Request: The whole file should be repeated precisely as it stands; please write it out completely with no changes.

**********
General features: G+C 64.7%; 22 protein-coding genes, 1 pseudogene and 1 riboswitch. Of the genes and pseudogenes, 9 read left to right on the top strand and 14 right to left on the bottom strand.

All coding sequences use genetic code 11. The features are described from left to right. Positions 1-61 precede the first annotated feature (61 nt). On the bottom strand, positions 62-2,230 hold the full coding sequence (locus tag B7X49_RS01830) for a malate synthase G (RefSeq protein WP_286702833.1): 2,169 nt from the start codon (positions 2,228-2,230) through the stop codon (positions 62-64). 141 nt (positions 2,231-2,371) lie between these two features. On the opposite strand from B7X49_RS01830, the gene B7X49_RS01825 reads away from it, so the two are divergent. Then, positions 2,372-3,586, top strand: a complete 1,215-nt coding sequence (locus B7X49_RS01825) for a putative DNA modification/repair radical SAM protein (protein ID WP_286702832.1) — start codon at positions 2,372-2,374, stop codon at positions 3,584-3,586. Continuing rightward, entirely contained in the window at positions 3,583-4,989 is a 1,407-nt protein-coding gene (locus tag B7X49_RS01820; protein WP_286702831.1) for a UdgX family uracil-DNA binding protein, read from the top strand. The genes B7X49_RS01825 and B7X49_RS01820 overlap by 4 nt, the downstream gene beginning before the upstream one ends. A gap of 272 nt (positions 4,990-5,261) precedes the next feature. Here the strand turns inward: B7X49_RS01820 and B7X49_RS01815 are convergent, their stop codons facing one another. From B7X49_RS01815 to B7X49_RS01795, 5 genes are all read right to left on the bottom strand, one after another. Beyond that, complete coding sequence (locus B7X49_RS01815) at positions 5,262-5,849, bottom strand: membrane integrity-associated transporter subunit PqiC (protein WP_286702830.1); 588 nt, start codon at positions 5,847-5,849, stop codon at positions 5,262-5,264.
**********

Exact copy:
General features: G+C 64.7%; 22 protein-coding genes, 1 pseudogene and 1 riboswitch. Of the genes and pseudogenes, 9 read left to right on the top strand and 14 right to left on the bottom strand.

All coding sequences use genetic code 11. The features are described from left to right. Positions 1-61 precede the first annotated feature (61 nt). On the bottom strand, positions 62-2,230 hold the full coding sequence (locus tag B7X49_RS01830) for a malate synthase G (RefSeq protein WP_286702833.1): 2,169 nt from the start codon (positions 2,228-2,230) through the stop codon (positions 62-64). 141 nt (positions 2,231-2,371) lie between these two features. On the opposite strand from B7X49_RS01830, the gene B7X49_RS01825 reads away from it, so the two are divergent. Then, positions 2,372-3,586, top strand: a complete 1,215-nt coding sequence (locus B7X49_RS01825) for a putative DNA modification/repair radical SAM protein (protein ID WP_286702832.1) — start codon at positions 2,372-2,374, stop codon at positions 3,584-3,586. Continuing rightward, entirely contained in the window at positions 3,583-4,989 is a 1,407-nt protein-coding gene (locus tag B7X49_RS01820; protein WP_286702831.1) for a UdgX family uracil-DNA binding protein, read from the top strand. The genes B7X49_RS01825 and B7X49_RS01820 overlap by 4 nt, the downstream gene beginning before the upstream one ends. A gap of 272 nt (positions 4,990-5,261) precedes the next feature. Here the strand turns inward: B7X49_RS01820 and B7X49_RS01815 are convergent, their stop codons facing one another. From B7X49_RS01815 to B7X49_RS01795, 5 genes are all read right to left on the bottom strand, one after another. Beyond that, complete coding sequence (locus B7X49_RS01815) at positions 5,262-5,849, bottom strand: membrane integrity-associated transporter subunit PqiC (protein WP_286702830.1); 588 nt, start codon at positions 5,847-5,849, stop codon at positions 5,262-5,264.